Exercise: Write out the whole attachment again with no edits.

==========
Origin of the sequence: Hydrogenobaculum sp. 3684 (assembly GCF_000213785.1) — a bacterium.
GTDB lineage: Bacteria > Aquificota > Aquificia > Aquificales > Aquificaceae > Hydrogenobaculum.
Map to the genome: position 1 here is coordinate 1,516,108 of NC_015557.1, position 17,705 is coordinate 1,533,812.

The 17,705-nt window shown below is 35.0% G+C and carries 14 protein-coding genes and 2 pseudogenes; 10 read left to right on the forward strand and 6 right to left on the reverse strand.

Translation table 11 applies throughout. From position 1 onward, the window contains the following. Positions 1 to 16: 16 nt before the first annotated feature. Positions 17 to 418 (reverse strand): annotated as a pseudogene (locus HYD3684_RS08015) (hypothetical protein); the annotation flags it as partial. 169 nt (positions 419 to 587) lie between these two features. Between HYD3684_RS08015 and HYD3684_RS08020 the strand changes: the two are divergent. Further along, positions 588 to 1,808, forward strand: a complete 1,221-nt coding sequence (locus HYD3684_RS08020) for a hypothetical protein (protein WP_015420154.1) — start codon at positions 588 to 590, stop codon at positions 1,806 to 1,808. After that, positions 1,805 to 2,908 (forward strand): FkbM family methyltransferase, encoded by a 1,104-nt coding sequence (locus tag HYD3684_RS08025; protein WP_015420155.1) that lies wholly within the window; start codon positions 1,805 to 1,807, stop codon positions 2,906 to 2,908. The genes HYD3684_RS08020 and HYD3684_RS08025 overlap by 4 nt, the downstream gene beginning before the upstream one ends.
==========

Origin of the sequence: Hydrogenobaculum sp. 3684 (assembly GCF_000213785.1) — a bacterium.
GTDB lineage: Bacteria > Aquificota > Aquificia > Aquificales > Aquificaceae > Hydrogenobaculum.
Map to the genome: position 1 here is coordinate 1,516,108 of NC_015557.1, position 17,705 is coordinate 1,533,812.

The 17,705-nt window shown below is 35.0% G+C and carries 14 protein-coding genes and 2 pseudogenes; 10 read left to right on the forward strand and 6 right to left on the reverse strand.

Translation table 11 applies throughout. From position 1 onward, the window contains the following. Positions 1 to 16: 16 nt before the first annotated feature. Positions 17 to 418 (reverse strand): annotated as a pseudogene (locus HYD3684_RS08015) (hypothetical protein); the annotation flags it as partial. 169 nt (positions 419 to 587) lie between these two features. Between HYD3684_RS08015 and HYD3684_RS08020 the strand changes: the two are divergent. Further along, positions 588 to 1,808, forward strand: a complete 1,221-nt coding sequence (locus HYD3684_RS08020) for a hypothetical protein (protein WP_015420154.1) — start codon at positions 588 to 590, stop codon at positions 1,806 to 1,808. After that, positions 1,805 to 2,908 (forward strand): FkbM family methyltransferase, encoded by a 1,104-nt coding sequence (locus tag HYD3684_RS08025; protein WP_015420155.1) that lies wholly within the window; start codon positions 1,805 to 1,807, stop codon positions 2,906 to 2,908. The genes HYD3684_RS08020 and HYD3684_RS08025 overlap by 4 nt, the downstream gene beginning before the upstream one ends.